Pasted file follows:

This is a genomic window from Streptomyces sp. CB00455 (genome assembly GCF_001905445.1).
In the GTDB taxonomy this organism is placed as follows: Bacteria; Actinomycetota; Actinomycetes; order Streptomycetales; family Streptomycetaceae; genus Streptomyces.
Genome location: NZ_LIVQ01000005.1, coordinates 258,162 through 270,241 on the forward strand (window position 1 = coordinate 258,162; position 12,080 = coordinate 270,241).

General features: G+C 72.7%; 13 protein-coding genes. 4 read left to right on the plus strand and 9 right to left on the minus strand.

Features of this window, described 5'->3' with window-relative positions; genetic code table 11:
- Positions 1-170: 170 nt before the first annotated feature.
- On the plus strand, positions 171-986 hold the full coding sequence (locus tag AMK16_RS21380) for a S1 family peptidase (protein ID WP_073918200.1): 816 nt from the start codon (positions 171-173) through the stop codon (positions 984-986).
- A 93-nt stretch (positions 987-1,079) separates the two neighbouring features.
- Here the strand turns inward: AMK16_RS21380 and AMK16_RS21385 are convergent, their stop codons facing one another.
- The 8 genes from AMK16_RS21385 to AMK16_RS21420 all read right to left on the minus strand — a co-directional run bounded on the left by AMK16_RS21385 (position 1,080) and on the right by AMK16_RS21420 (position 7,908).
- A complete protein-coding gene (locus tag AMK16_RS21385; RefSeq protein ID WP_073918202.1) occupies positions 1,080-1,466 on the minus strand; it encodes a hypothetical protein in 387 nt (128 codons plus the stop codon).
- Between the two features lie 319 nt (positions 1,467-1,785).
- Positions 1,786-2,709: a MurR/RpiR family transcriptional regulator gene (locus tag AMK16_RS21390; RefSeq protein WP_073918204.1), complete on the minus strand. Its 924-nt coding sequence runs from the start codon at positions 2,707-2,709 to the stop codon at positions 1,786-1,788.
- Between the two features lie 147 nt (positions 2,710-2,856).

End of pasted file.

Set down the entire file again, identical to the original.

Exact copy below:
This is a genomic window from Streptomyces sp. CB00455 (genome assembly GCF_001905445.1).
In the GTDB taxonomy this organism is placed as follows: Bacteria; Actinomycetota; Actinomycetes; order Streptomycetales; family Streptomycetaceae; genus Streptomyces.
Genome location: NZ_LIVQ01000005.1, coordinates 258,162 through 270,241 on the forward strand (window position 1 = coordinate 258,162; position 12,080 = coordinate 270,241).

General features: G+C 72.7%; 13 protein-coding genes. 4 read left to right on the plus strand and 9 right to left on the minus strand.

Features of this window, described 5'->3' with window-relative positions; genetic code table 11:
- Positions 1-170: 170 nt before the first annotated feature.
- On the plus strand, positions 171-986 hold the full coding sequence (locus tag AMK16_RS21380) for a S1 family peptidase (protein ID WP_073918200.1): 816 nt from the start codon (positions 171-173) through the stop codon (positions 984-986).
- A 93-nt stretch (positions 987-1,079) separates the two neighbouring features.
- Here the strand turns inward: AMK16_RS21380 and AMK16_RS21385 are convergent, their stop codons facing one another.
- The 8 genes from AMK16_RS21385 to AMK16_RS21420 all read right to left on the minus strand — a co-directional run bounded on the left by AMK16_RS21385 (position 1,080) and on the right by AMK16_RS21420 (position 7,908).
- A complete protein-coding gene (locus tag AMK16_RS21385; RefSeq protein ID WP_073918202.1) occupies positions 1,080-1,466 on the minus strand; it encodes a hypothetical protein in 387 nt (128 codons plus the stop codon).
- Between the two features lie 319 nt (positions 1,467-1,785).
- Positions 1,786-2,709: a MurR/RpiR family transcriptional regulator gene (locus tag AMK16_RS21390; RefSeq protein WP_073918204.1), complete on the minus strand. Its 924-nt coding sequence runs from the start codon at positions 2,707-2,709 to the stop codon at positions 1,786-1,788.
- Between the two features lie 147 nt (positions 2,710-2,856).